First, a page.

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The North American Review for June inclines to something like frivolity. Mrs. Sherwood's "American Girls in Europe" is decidedly of that order, and Ouida's garden chat does not rise far above it.
"Mr. Balfour's Land Bill," by Mr. Parnell, is the ballast of the number. In it the Home Ruler shows that the measure is totally insufficeint for relief, in that it will not reach one out of four Irish tenants, and that it would benefit a large number of tenants who hire but do not occupy farms, and use them only for grazing purposes. According to Mr. Parnell, the measure selects absentee owners for favored treatment, while it compels the real tenant to buy his land at an inflated price.
"The Federal Control of Elections" is treated by Speaker Reed, who points out that in federal elections the citizen votes, not as a citizen of a state, but as one of the people of the United States. He maintains that therefore such elections should be subject to the supervision of the national government.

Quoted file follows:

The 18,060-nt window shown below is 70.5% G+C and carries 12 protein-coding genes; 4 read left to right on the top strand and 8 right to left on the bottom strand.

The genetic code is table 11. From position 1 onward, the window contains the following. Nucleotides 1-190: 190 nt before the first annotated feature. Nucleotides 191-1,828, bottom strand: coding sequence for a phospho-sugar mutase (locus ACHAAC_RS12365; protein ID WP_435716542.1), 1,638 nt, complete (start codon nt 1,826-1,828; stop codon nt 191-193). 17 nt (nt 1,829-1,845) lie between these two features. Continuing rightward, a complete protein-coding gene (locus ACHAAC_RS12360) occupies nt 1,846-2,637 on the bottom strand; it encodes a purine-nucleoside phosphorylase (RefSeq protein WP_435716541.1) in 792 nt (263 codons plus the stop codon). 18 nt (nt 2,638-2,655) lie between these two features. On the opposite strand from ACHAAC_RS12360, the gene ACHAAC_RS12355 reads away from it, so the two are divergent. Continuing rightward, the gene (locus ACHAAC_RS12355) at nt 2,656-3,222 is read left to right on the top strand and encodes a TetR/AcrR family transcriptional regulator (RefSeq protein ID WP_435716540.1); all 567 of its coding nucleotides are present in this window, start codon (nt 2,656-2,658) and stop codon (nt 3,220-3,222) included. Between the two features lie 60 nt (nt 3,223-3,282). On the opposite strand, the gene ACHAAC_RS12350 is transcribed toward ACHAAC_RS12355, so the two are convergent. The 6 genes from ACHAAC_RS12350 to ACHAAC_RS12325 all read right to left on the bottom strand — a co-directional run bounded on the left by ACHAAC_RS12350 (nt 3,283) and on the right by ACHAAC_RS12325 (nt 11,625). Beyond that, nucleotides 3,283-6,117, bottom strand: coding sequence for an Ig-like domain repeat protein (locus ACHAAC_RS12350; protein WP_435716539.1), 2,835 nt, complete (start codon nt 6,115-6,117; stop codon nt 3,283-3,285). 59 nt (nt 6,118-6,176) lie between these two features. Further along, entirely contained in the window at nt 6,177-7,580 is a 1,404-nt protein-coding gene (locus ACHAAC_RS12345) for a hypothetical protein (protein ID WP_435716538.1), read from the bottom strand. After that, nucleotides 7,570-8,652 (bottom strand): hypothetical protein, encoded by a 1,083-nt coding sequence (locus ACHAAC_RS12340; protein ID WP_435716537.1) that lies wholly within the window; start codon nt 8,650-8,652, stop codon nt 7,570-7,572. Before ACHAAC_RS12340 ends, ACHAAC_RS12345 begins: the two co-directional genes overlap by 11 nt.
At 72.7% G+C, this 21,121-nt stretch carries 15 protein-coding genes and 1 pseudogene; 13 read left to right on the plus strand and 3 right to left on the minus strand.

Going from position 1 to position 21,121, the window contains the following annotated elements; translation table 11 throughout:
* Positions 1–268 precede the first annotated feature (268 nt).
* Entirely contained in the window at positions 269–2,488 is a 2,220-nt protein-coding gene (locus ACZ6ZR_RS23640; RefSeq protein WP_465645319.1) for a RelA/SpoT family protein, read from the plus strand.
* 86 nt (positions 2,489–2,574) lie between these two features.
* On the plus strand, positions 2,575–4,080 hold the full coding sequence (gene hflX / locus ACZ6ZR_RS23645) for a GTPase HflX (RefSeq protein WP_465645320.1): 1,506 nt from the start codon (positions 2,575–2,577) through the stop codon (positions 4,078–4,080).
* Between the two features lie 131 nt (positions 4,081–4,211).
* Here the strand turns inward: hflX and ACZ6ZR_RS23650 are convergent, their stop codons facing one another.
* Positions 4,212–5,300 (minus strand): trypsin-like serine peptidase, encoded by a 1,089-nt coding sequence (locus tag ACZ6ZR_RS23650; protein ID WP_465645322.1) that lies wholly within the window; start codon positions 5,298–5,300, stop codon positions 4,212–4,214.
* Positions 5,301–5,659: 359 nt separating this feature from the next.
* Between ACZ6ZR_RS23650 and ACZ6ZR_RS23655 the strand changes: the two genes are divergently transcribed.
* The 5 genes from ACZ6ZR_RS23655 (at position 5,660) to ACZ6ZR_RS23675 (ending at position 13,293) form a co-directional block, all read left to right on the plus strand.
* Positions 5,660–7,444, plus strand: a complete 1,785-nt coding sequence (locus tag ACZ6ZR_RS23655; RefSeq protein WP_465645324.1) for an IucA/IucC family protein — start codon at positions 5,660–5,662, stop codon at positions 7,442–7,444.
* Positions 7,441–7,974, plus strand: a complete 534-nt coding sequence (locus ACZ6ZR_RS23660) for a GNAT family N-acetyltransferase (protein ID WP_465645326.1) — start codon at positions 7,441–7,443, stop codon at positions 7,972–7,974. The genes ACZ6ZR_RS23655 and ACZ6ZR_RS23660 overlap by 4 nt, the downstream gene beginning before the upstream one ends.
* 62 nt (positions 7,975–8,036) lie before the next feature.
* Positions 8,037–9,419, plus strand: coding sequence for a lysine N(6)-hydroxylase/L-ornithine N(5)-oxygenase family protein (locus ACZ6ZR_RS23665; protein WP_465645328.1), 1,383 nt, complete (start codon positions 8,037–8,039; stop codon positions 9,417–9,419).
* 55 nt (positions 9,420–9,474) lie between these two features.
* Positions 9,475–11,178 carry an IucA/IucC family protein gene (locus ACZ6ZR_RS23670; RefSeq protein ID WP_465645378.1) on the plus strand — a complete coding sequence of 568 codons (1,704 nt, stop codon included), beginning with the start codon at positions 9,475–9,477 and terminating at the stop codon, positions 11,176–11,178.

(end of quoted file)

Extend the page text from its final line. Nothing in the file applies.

"Do Americans Hate England?" is a symposium of several well known men, of whom Col. Higginson and Andrew Carnegie are to the fore. The consensus of opinion is that America does not hate England. The one or two who take the ground that it does, only repeat the reasons for so doing so thoroughly disposed of by Goldwin Smith.
Mona Caird writes of the "Emancipation of Family" in a sort of big bowwow style, resulting in very little of worth to the question. "Criminal Politics," by the editor of the Evening Post, is daringly outspoken-a broom to raise much dust. The Tariff Discussion is continued by Major McKinley, and Felix L. Oswald is among the contributors to the "Notes and Comments."
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